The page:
• Associated Concerns: SC ignored the fact that under the PMLA, money laundering also covers monies associated with offences relating to infringement of copyrights and trademarks, arts and antiquities, securities, information technology, companies, and air and water pollution.
  • Secrecy: The court also declared that the ED does not need to share the Enforcement Case Information Report (ECIR) with the accused.
    • This is bizarre because the same notion of secrecy is not applicable to equivalent documents (FIRs) for agencies like the police and the Central Bureau of Investigation.
    • The ECIR contains the rationale for the ED to register the offence. However, the court chose not to equate the ECIR with an FIR.


  • When someone is arrested for an offence under the PMLA, he will be placed in prolonged incarceration without being told the specifics of why this is so. And no court will ever be able to reasonably conclude that the person is entitled to bail under the law as it now stands.


PMLA and FEMA- Controlling Money Laundering


Possible Impact Of 1.5 o C Temperature Rise On India!


Impact Of 1.5 o C Temperature Rise On India: Introduction

  • Since the middle of the twentieth century, India has witnessed a rise in extreme temperature and rainfall events, droughts, and sea levels; and an increase in the intensity of severe cyclones, alongside other changes in the monsoon system, according to an assessment by the Union Ministry of Earth Sciences in June 2020.
  • If this is India’s situation when the Earth is 1.1o C hotter than in the pre-industrial period, then we can imagine the scenario when the global temperature rises by 1.5 o C.
  • According to the UN Intergovernmental Panel on Climate Change’s (IPCC) Assessment Report 6 of Working Group I, the world is on track to breach this temperature guardrail in the next 18 years.

Impact Of 1.5 o C Temperature Rise On India: How will Temperature Rise Impact India?

  • The repercussions of a 1.5oC global temperature rise would be catastrophic for India.
  • India could become 1.2o C warmer and receive almost 10 per cent more rainfall every year.
  • Ladakh is likely to be the worst hit at 2.23o C warmer than pre-industrial levels.
  • Annual mean temperatures may rise in five other Himalayan states—Jammu and Kashmir (1.76o C), Himachal Pradesh (1.73o C), Uttarakhand (1.62o C), Sikkim (1.55o C) and Arunachal Pradesh (1.47o C). The temperature rise is most likely to trigger the rapid melting of glaciers and pre-cipitation change.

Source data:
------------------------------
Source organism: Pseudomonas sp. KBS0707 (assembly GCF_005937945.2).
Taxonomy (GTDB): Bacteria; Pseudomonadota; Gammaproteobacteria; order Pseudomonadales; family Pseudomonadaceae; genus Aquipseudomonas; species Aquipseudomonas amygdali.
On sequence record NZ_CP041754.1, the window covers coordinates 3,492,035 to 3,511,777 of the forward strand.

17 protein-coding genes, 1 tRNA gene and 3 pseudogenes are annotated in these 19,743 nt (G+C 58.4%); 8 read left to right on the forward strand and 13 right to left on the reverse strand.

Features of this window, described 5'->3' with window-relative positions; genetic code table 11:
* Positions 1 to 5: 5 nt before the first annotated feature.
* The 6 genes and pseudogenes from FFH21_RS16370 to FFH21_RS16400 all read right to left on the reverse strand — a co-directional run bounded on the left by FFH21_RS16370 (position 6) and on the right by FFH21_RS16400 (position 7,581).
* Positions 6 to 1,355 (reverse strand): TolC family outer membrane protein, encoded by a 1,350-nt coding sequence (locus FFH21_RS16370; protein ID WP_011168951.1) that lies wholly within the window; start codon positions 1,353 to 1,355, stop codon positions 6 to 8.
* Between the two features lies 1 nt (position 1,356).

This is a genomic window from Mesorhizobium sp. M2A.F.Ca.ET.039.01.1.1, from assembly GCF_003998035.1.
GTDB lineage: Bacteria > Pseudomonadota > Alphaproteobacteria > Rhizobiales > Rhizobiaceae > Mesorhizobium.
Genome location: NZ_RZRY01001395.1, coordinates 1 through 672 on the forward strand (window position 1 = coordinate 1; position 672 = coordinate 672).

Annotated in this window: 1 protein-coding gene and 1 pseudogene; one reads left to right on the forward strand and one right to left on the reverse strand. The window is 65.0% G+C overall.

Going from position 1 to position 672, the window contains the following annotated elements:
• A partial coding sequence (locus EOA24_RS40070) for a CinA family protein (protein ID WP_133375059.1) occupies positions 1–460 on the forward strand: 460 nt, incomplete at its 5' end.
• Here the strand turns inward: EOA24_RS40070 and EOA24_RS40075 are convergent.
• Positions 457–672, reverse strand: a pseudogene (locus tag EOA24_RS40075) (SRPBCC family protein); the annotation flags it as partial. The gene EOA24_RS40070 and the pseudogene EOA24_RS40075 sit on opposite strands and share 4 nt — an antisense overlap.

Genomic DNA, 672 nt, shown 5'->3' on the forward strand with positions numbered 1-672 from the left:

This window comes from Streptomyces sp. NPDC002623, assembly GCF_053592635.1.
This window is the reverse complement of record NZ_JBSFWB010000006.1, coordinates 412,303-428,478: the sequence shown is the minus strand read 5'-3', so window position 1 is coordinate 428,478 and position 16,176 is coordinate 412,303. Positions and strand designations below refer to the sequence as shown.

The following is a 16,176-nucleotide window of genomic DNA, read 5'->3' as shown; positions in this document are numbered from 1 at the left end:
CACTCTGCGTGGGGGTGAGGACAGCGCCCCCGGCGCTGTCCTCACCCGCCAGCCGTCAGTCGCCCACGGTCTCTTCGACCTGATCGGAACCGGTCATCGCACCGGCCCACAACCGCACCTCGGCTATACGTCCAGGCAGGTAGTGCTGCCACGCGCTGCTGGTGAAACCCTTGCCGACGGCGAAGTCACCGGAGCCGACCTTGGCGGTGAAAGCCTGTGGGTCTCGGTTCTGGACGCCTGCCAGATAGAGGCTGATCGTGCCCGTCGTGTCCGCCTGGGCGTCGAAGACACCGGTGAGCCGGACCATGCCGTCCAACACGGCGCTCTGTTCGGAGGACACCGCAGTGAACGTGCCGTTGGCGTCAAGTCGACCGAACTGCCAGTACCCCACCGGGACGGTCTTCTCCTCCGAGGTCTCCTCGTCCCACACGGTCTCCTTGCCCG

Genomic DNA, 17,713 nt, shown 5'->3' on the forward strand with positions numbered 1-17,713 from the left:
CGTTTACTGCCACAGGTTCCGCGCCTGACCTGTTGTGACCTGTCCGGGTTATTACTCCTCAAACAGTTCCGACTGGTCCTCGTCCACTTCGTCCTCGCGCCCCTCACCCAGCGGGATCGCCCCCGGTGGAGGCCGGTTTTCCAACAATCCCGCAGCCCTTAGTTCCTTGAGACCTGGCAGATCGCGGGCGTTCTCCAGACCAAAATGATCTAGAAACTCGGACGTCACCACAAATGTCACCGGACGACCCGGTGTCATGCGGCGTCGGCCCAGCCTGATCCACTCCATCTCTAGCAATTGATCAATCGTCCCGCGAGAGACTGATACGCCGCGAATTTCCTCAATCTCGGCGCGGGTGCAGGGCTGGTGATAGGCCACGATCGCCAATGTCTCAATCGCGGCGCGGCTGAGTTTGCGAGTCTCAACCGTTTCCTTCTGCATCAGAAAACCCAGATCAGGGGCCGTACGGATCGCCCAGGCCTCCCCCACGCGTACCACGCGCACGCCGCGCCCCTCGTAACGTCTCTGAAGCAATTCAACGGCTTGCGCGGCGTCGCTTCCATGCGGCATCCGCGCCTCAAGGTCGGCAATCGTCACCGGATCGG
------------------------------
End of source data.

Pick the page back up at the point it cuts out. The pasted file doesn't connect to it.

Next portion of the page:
• Rajasthan could receive 23 per cent more rainfall.




Impact Of 1.5 o C Temperature Rise On India: More Days Of Heatwaves

  • The warmer temperatures may translate into an increase in the number of days of heatwaves.
  • Rajasthan could record 13 additional days with temperatures beyond 40o C, followed by Delhi, Gujarat (12 additional days each), Telangana (10 additional days) and Andhra Pradesh (8 additional days).
  • The India Meteorological Department considers a non-hilly region for the declaration of a heatwave when the temperature crosses 40o.

Impact Of 1.5 o C Temperature Rise On India: Low Jet Streams Moving Northward!

  • The low-level jet stream winds, responsible for the monsoon rains, have been moving northwards over the past three decades. This is the reason rainfall levels in Kerala have decreased over time.
  • The northward or poleward shift of the low-level jet stream has been identified as major impacts (sic) of global warming on large-scale atmospheric dynamics.
  • Consistent movement in the jet stream has led to a drying trend in the southern part of the Western coast of India.
  • It has also led to a wetter monsoon season in the upper parts of the Western coast in the last three decades.


‘Har Ghar Jal’ Certified State & UT


‘Har Ghar Jal’ Certified State & UT- Relevance for UPSC Exam

  • GS Paper 2: Governance, Administration and Challenges– Government policies and interventions for development in various sectors and issues arising out of their design and implementation.

‘Har Ghar Jal’ Certified State & UT in News

  • Recently, Goa and Dadra & Nagar Haveli and Daman & Diu (D&NH and D&D) become the first ‘Har Ghar Jal’ certified State and UT in the country respectively.

First ‘Har Ghar Jal’ Certified State & UT

  • In Goa and Dadra & Nagar Haveli and Daman & Diu (D&NH and D&D), people from all the villages have declared their village as ‘Har Ghar Jal’ through a resolution passed by Gram Sabha.
  • Through these resolutions, Gram Sabhas certified that all households in the villages have access to safe drinking water through taps, ensuring that ‘No One is Left Out’.